Know what you want

Sometimes I’ll hear someone saying something like, “I feel like I want to be an entrepreneur but I don’t know where to start”. Or “I want to be a writer, but I just can’t write.” I used to try and say encouraging things, but lately I’ve gotten a little pessimistic. A part of me almost wants to outright discourage people. (It’s a lot more complex.)

The important thing is to be honest with yourself about something. Do you want to do X, or do you want to be a person who says they want to do X? Most people seem to turn out to be the latter.

If you’re a writer, you should know. You should have a history of having written things. In my case, I didn’t really know that I WANTED to be a writer until maybe 2012 – and that was when I had been answering lots of questions on Quora, and got quite a bit of validation for it. But the fact is that I was writing a ton of answers on Quora before anybody gave me that validation. I was already a writer, I just didn’t recognize it myself.

I don’t say that to boast about myself. Being a writer is not a status symbol. It sometimes gives you access to tremendous joy and pleasure, but you’re not entitled to it. It’s not a guarantee. Being a writer is a lot of slogging away, struggling to try and convey something meaningful – and failing. Failing over and over again.

Another thing that helps me know that I’m a writer – if I haven’t written in too long, I start to feel it. If I write everyday, I feel good. If I haven’t written in a week, I start to feel shitty. If I haven’t written in two or three weeks, it gets really bad. I find myself drawn to Facebook or Twitter or SOMETHING – reddit, whatever – just to get stuff out of my head onto paper (or pixel). Sometimes it’s infuriating because I feel like my mind is blank – but I’ve learned over time that a blank mind is really just a sort of ‘loading screen’ – there’s all sorts of interesting things going below the surface, behind the curtain. You just don’t know it yet.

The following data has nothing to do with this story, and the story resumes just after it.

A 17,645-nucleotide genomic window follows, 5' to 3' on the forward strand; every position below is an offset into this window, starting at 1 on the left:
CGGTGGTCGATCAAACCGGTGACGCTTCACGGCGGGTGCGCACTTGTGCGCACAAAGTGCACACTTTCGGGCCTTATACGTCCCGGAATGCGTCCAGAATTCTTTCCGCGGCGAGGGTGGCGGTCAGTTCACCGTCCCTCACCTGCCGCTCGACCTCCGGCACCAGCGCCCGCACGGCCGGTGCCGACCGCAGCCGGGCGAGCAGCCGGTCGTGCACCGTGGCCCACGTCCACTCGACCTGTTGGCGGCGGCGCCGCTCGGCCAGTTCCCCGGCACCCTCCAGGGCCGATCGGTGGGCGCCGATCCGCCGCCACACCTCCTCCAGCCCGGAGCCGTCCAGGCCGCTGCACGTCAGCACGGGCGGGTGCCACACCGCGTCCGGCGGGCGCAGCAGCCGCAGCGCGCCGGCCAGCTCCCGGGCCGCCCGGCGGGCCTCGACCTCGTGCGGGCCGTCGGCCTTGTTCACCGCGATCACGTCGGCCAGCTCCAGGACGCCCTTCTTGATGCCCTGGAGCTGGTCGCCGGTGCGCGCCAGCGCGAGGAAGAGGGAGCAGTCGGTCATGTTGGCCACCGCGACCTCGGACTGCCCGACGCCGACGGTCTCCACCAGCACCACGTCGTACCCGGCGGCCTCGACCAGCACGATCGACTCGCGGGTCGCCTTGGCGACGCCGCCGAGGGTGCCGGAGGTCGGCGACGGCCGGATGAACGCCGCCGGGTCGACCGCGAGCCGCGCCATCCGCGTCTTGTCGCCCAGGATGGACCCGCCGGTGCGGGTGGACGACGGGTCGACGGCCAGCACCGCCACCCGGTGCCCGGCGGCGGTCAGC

Anyway. What I wanted to say was – be careful about what you think you want. Be very careful not to bullshit yourself. Ask yourself why you want to do it. If it’s because you think it’s cool, or because you think people will like you for it, or because you think it’ll make you rich, or famous, chances are you’re barking up the wrong tree. You have to want it because you want it.

I know this is tough advice to follow. When people say things like “follow your passion”, I think they’re typically full of shit. I think they’re often playing a status-signalling game, communicating to you that they had it All Figured Out, and you should too. Steve Jobs’ commencement speech did a fantastic job of this. But if you examine Steve Jobs’ life, it was a lot of experimentation and near-random tinkering. He was just doing a bunch of things, and some of them worked out.

You might think that Isaac Newton’s passion was physics. But he also spent like half his time trying to do alchemy, I believe. It seems weird on hindsight, but it makes perfect sense – at the time, it wasn’t clear what was going to yield the best fruit. He was just doing whatever he was curious about, really.

I do also believe that you probably already know what you want. By that I mean – the answer is already inside you, inside your brain, you just probably haven’t woken up to it. Steven Spielberg had a quote that went like…

The thing I really want to emphasize is, I didn’t have a choice. I didn’t have a choice . . . the dream is something you never knew was going to come into your life. Dreams always come from behind you, not right between your eyes. It sneaks up on you. But when you have a dream, it doesn’t  often come at you screaming in your face, “This is who you are, this is what you must be for the rest of your life.” Sometimes a dream almost whispers. And I’ve always said to my kids, the hardest thing to listen to—your instincts, your human personal intuition—always whispers; it never shouts. Very hard to hear. So you have to every day of your lives be ready to hear what whispers in your ear; it very rarely shouts.  And if you can listen to the whisper, and if it tickles your heart, and it’s something you think you want to do for the rest of your life, then that is going to be what you do for the rest of your life, and we will benefit from everything you do.

Your instincts are drowned out by the insane noise of living in society, living in civilization, of being bombarded with advertising and with all sorts of expectations and notions of prestige and so on. You have to listen for the whisper.

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